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Ordinary Extraordinary

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img_0592Just read  this post by Melanie Dale, who writes about living a life she didn’t choose. Her story resonates! 

I often struggle with our culture’s obsession with living a big-adventure, unconventional, extraordinary life. While I’m the first one up for a big adventure and extraordinary anything, let’s face it: life can sometimes be downright hard and limiting due to forces far beyond our control. The relentless challenge to live an outside-the-box, call-of-the-wild adventure can sometimes feel more cruel than inspiring.

“Ordinary,” we are told, is a sell out.  If we aren’t pursuing our dreams–and mind you, it better be a BIG dream–then we are, at best, settling. At worst, we are losers because we lack the faith or the personal gumption to “be all that we can be!”

I just don’t buy it anymore.

As a Christian, if Jesus is my model (and he should be, right?)  his version of an extraordinary life is not exactly the adventure-filled, wild ride we have in mind.  But if Jesus taught us anything about living an extraordinary life, he taught us to follow him into places we would never otherwise venture. In fact, he taught us that losing your life is the way to finding it.

What?

Don’t get me wrong. We were created to dream and to cultivate the unique gifts that each of us possess. In fact, Jesus often challenged the too-small thinking of his followers, just as he also challenged them to use the gifts they already had to accomplish extraordinary things.

At the same time, I don’t know about you, but I’ve followed my dreams right off a cliff before.  I’ve learned to be careful what I ask for!

I’m also learning to dream big but then to ask God to help me trust him to fulfill those desires in ways I cannot imagine.

One of my favorite movies is Under the Tuscan Sun. In the film, the main character is a depressed and despondent divorce who, on a whim, buys an old villa in Italy and sets out to renovate both the home and her wreck of a life. All kinds of things go awry, of course, and during one particular low point, she sobs to her only friend in the village, who also happens to be her realtor, about all the dreams she had for her house–dreams of a wedding and children and home filled with friends and family.  “I bought a house for a life that I don’t even have,” she wails.  I don’t want to spoil the film for you, but let’s just say that by the end of it, there’s a wedding, but it’s not hers. There’s a child, but it’s not hers. But she is surrounded by extraordinary love, family, and friendship.  The realtor reminders her: she got everything she wished for and more, just not as she imagined it.  But the reality, though much messier and more frustrating than her dream, was also a better and even more of a beautiful mess than she could have conjured on her own.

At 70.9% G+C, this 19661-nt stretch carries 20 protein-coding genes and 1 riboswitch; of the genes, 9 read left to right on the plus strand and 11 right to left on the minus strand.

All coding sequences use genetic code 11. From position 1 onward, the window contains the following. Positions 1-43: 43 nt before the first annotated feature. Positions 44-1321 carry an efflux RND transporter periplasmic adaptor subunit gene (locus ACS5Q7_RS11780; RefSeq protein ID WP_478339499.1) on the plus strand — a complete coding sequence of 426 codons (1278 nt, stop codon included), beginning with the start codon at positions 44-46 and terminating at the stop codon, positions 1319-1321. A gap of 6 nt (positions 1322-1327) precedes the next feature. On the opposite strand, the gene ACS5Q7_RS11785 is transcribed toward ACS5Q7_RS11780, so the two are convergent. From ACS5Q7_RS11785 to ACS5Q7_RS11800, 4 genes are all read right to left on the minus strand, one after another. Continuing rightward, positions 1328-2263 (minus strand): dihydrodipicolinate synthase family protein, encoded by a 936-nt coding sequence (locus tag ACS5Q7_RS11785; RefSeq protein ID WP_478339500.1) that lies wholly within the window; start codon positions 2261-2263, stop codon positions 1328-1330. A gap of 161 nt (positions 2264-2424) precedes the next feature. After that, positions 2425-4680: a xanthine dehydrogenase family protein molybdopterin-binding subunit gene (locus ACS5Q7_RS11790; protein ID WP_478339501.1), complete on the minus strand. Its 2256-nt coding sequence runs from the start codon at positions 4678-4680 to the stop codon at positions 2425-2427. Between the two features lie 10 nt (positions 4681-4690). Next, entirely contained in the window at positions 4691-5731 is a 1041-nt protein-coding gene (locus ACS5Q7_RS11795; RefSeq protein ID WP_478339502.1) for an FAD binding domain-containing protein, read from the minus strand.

No one would choose a cancer diagnosis.  But because of that diagnosis, I’ve been introduced to new levels of extraordinary. Like the regular phone calls from my sons…just to talk. (If you have sons, you know just how extraordinary this is!)  Or like the  friends and family who showed up on my doorstep with food or flowers, or sat all day with me at the hospital. Or my friend, Dawn, who sends me something to laugh about every, single day. Or my friend Connie who cooks for me when we’re together, not because I can’t cook for myself but because she is spoiling me a little.  Or like the quiet back-porch nights with Barry that are even better when it’s storming.

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Or there’s my new friend Audrey at the radiation center. She’s a feisty, sassy grandmother of 10 who loves the Elks Club and likes to wear the hospital cape with the poker cards all over it. She scared, but she’s brave. I like her.

There is a certain amount of drudgery, frustration, and fear in everyday life that no one is immune to. But extraordinary usually happens right there, right in the midst of the muck and mess.  I have a vivid picture in my mind of the first time my son Isaac smiled. I was an exhausted mess of “new mom, ” who was just hoping this 3 am feeding would go quickly so I could go back to bed!  And then he stopped, looked right at me, and grinned from ear to ear. Thirty-three years later, I still see it perfectly.

Losing your life to find it is such a strange but true paradox.  I’m not suggesting that there’s any romantic allure to pain or suffering.  I’m only saying that if we look closely at the cracks in our oh-so-ordinary lives, we may find a bit of glory filtering through.

This post by Melanie Dale speaks beautifully to the whole idea of finding an extraordinary life in the least expected place.  It deserves a read!

Melanie Dale knows something about life not looking like she thought it would. After twelve years of building her family through infertility and adoption, she finally snuggled down with three kids from three different continents, cultures, and stories. She thought, “Now the fun begins,” but then they encountered diagnosis after diagnosis. With words like “autism,”…

via when you’re living a life you didn’t choose — A Holy Experience

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